Interior Border Gateway Protocol. IBGP is the BGP version used within an AS.


Independent Basic Service Set (see BSS). An IBSS is the 802.11 term for an ad-hoc network. See ad-hoc mode.


Internet Control Message Protocol. ICMP is the part of the TCP/IP protocol that allows generation of error messages, test packets, and operating messages. For example, the ping command allows you to send ICMP echo messages to a remote IP device to test for connectivity. ICMP also supports traceroute, which identifies intermediate hops between a given source and destination.


ICV (Integrity Check Value) is a 4-byte code appended in standard WEP to the 802.11 message. Enhanced WPA inserts an 8-byte MIC just before the ICV. (See WPA and MIC.)


Institute of Electrical and Electronic Engineers. This technical professional society fosters the development of standards that often become national and international standards. The organization publishes a number of journals and has many local chapters and several large societies in special areas.


Internet Engineering Task Force. The IETF is a large, open, international community of network designers, operators, vendors, and researchers concerned with the evolution of the Internet architecture and the smooth operation of the Internet. The technical work of the IETF is done in working groups, which are organized by topic.


Internet Group Management Protocol. Hosts use IGMP to inform local routers of their membership in multicast groups. Multicasting allows one computer on the Internet to send content to multiple other computers that have identified themselves as interested in receiving the originating computer's content. When all hosts leave a group, the router no longer forwards packets that arrive for the multicast group.

IGMP snooping

This provides a method for intelligently forwarding multicast packets within a Layer 2 broadcast domain. By “snooping” the IGMP registration information, the device forms a distribution list that determines which endstations receive packets with a specific multicast address. Layer 2 switches listen for IGMP messages and build mapping tables and associated forwarding filters. IGMP snooping also reduces IGMP protocol traffic.


Interior Gateway Protocol. IGP refers to any protocol used to exchange routing information within an AS. Examples of Internet IGPs include RIP and OSPF.

inline power

According to IEEE 802.3 af, inline power refers to providing an AC or DC power source through the same cable as the data travels. It allows phones and network devices to be placed in locations that are not near AC outlets. Most standard telephones use inline power.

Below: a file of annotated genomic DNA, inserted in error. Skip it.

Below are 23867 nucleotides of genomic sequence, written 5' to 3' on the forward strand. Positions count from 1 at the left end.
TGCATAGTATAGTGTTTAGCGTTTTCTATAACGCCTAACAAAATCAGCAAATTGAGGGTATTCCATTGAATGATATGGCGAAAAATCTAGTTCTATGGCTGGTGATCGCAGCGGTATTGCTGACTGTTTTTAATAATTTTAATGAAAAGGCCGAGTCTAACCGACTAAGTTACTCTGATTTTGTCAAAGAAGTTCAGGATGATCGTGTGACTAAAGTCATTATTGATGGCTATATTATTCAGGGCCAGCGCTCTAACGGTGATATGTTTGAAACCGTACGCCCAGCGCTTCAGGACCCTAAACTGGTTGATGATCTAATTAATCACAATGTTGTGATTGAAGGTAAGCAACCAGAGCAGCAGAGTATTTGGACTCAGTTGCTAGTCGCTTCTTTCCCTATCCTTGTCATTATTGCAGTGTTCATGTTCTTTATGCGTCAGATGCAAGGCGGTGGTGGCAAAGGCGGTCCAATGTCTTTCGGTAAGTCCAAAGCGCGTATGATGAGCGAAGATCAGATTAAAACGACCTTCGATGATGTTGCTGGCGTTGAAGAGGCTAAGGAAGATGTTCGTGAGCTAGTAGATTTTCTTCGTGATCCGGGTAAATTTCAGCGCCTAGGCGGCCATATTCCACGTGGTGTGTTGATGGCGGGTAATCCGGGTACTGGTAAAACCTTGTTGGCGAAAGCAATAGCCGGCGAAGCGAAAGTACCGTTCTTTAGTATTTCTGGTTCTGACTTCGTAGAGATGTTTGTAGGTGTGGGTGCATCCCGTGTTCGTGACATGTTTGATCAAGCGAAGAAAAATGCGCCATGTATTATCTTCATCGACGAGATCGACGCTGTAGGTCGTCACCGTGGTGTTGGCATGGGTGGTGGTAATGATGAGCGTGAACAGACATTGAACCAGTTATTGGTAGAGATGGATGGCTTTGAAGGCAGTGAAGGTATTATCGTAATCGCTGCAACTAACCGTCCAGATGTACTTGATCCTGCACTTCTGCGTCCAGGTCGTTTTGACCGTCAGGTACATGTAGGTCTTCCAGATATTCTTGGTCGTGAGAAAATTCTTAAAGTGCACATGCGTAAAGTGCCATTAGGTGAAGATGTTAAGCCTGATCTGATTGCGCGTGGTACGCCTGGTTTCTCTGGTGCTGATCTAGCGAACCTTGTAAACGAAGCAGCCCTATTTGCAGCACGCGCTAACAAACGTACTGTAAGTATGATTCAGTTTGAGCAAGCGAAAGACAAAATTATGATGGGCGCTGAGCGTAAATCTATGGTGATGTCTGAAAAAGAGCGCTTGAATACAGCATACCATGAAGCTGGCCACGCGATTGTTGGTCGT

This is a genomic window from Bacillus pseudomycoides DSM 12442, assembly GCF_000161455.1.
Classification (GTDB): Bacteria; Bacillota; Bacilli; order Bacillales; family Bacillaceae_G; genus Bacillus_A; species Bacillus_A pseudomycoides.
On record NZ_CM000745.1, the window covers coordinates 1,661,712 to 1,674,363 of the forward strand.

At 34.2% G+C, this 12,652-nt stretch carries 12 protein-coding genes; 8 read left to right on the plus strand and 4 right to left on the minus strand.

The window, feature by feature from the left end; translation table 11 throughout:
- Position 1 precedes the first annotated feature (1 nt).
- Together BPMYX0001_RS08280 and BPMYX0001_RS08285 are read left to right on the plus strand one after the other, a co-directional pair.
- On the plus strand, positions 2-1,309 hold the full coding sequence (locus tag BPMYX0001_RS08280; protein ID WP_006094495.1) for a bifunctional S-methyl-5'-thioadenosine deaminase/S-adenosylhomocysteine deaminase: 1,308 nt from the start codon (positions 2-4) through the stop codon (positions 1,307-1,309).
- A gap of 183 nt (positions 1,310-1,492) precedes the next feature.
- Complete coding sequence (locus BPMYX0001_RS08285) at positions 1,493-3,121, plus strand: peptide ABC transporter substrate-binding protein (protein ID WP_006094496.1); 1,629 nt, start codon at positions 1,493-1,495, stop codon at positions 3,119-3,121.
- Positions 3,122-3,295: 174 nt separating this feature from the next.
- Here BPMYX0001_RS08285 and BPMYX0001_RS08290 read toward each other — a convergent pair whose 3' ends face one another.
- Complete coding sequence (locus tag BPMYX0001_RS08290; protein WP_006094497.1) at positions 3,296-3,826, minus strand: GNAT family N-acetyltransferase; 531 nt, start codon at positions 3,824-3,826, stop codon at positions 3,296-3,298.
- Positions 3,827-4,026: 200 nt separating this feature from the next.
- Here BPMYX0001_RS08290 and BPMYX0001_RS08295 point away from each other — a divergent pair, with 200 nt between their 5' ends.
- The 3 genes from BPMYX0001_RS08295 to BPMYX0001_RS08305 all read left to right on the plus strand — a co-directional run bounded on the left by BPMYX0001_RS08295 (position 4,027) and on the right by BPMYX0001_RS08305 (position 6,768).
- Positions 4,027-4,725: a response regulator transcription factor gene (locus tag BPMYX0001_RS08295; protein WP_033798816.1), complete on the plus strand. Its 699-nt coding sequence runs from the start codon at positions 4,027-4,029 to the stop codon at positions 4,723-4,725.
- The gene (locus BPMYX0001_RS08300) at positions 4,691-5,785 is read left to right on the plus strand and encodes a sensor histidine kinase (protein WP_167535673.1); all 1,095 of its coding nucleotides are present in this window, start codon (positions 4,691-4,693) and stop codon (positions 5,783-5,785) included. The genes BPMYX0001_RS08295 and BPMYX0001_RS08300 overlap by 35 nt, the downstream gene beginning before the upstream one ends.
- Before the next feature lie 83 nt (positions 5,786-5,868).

infrastructure mode

An 802.11 networking framework in which devices communicate with each other by first going through an access point. In infrastructure mode, wireless devices can communicate with each other or can communicate with a wired network. (See ad-hoc mode and BSS.)

intermediate certificate

A certificate in the middle of a certificate chain, that bridges the trust relationship between the server certificate and the trusted certificate.


Internet Protocol. The communications protocol underlying the Internet, IP allows large, geographically diverse networks of computers to communicate with each other quickly and economically over a variety of physical links; it is part of the TCP/IP suite of protocols. IP is the Layer 3, or network layer, protocol that contains addressing and control information that allows packets to be routed. IP is the most widely used networking protocol; it supports the idea of unique addresses for each computer on the network. IP is a connectionless, best-effort protocol; TCP reassembles the data after transmission. IP specifies the format and addressing scheme for each packet.


Interprocess Communication. A capability supported by some operating systems that allows one process to communicate with another process. The processes can be running on the same computer or on different computers connected through a network.


Internet Protocol security (IPSec) Internet Protocol security.
Encapsulating Security Payload (IPsec-ESP) The encapsulating security payload (ESP) encapsulates its data, enabling it to protect data that follows in the datagram.
Internet Protocol security Authentication Header (IPsec-AH) AH protects the parts of the IP datagram that can be predicted by the sender as it will be received by the receiver.